Monday, January 31, 2011
It's hard sometimes. You know, when I first became an angel, I think I considered the campaign against sorrow to be my mission. Anyone whose heard what I've been saying for a while knows that I've discovered anger to be an equally prevalent force in the destruction of man's complacency. I think when I died I didn't realize how much a rival to sorrow anger was in the basics of the angel's job because I never realized how angry I was, I only knew I was sad. I don't think my anger prevented me from working my sorrow out, but there was something more subconscious about it that just ate away at me without me knowing it. I think I was just in denial. When you consider yourself sad, you feel more like a victim than if you're angry, something about the visceral force of anger that makes you feel more like an aggressor. You feel less worthy of receiving help, and if you feel that way, chances are you won't get it.
A recent subject, Hershel, recently got into a confrontation with someone he knows, someone he didn't know very long but got along quite well with and considered a friend. "I just keep picturing him in my face, ranting and raving like some kind of fucking insane lunatic. Only he's not insane, he was just hurtful. Fucking ruined Christmas time for me. Every time I picture it I just want to break something, punch a wall, I don't know, shoot a pillow like De Niro did in that movie. And you know what sucks? You know why I hardly spoke back? Because I didn't want to cause a fucking scene."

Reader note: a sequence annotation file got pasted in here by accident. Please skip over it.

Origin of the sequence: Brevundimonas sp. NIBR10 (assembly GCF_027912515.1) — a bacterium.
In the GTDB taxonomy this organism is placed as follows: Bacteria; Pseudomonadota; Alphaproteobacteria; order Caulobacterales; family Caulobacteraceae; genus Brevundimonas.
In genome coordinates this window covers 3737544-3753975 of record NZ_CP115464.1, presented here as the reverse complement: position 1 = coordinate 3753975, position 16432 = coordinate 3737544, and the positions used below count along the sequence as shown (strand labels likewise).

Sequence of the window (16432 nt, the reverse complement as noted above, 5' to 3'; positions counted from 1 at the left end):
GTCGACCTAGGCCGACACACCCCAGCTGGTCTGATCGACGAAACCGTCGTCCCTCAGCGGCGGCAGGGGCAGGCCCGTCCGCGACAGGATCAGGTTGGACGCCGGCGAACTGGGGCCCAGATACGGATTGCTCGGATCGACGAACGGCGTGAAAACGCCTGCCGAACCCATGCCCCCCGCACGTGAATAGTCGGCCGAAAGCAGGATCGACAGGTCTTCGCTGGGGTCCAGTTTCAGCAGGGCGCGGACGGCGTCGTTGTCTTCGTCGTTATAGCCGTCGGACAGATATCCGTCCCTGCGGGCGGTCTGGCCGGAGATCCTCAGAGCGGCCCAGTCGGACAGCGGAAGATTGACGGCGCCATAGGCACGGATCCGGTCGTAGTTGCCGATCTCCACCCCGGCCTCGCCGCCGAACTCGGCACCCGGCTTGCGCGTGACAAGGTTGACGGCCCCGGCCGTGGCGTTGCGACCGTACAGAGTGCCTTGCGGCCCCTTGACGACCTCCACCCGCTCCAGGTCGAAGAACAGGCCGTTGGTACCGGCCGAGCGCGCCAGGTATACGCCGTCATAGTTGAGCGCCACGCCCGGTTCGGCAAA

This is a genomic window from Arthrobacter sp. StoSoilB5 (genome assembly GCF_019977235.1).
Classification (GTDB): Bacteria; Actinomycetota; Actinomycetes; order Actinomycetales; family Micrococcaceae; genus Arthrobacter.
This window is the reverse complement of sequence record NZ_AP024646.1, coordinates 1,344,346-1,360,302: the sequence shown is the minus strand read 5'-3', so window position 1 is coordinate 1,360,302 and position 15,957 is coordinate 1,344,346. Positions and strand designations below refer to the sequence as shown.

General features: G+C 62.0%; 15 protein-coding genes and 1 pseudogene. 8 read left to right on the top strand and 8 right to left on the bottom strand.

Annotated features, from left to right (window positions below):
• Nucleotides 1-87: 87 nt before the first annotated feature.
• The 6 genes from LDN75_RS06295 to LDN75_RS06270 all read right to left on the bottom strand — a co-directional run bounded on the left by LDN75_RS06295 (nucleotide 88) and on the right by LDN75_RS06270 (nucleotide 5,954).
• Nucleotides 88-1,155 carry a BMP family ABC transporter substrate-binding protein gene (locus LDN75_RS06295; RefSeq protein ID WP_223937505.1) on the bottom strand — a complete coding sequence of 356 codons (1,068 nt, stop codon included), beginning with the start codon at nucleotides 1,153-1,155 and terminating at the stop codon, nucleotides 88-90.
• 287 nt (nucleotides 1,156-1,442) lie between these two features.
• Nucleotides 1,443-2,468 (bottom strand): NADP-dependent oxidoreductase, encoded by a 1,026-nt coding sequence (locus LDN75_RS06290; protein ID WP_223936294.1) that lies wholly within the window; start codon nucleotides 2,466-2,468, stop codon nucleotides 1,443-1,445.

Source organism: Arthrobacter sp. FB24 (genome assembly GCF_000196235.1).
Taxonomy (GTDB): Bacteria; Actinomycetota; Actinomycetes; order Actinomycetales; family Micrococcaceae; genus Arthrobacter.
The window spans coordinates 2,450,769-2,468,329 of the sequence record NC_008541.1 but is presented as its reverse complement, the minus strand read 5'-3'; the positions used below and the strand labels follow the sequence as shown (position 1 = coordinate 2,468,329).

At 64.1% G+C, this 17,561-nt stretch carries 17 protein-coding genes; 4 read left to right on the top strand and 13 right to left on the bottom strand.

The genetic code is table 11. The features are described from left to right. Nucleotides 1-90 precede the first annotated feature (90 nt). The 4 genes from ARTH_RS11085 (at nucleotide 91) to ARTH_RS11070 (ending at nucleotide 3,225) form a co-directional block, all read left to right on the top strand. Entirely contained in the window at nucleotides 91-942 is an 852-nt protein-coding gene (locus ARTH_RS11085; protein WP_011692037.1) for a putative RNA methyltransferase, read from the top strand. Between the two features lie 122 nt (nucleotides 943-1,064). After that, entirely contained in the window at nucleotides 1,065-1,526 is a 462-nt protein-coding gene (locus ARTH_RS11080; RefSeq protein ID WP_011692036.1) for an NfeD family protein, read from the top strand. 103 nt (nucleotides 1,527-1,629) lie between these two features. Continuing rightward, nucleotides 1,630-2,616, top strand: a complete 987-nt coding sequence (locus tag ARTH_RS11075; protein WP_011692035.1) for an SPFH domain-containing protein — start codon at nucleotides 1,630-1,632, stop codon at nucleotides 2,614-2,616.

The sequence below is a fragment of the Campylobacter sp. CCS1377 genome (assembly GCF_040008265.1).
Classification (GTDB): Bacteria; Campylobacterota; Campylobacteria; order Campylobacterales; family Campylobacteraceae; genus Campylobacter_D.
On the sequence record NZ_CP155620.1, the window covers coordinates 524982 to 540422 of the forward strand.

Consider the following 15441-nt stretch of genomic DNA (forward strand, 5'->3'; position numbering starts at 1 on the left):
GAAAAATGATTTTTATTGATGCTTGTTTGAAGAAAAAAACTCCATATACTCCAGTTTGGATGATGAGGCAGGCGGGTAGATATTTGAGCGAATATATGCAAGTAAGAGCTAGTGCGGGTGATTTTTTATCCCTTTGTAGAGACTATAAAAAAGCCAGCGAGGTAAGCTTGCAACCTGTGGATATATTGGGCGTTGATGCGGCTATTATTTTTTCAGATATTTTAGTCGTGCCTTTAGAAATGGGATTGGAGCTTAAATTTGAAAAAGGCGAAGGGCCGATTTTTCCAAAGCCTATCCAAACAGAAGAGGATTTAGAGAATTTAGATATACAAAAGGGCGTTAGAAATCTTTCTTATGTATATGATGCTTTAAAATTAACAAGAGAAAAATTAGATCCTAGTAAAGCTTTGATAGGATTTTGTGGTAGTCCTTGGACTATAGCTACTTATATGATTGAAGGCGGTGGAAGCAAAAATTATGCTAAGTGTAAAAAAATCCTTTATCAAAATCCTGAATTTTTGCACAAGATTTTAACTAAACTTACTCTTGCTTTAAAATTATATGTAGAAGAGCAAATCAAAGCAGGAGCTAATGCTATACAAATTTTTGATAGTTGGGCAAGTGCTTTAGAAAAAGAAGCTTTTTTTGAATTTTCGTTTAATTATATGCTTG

And there you go again with the rewards of virtue. The high road is lined with the bodies of the malcontents, people who proved they were better and got paid in abuse in return for their honor. What the fuck is wrong with this planet that people do this to each other?
At first, this is why I didn't think I could be an angel, and later, why I knew I had to be. If I'm not around to feed my subject the basic, "Imagine how petty, tiny and insecure that person must be to treat other people like that, how sad their life must be," stock line, then who else will show the kind hearted yet angry, that they're lamb and not the lion? Or that the pathetic belligerent one is not the one who stews in rage but the one who releases it towards the unfair target because they're too pathetic and ugly to know what's right and what's wrong?
Well, Herschel seemed to feel better. God knows I do.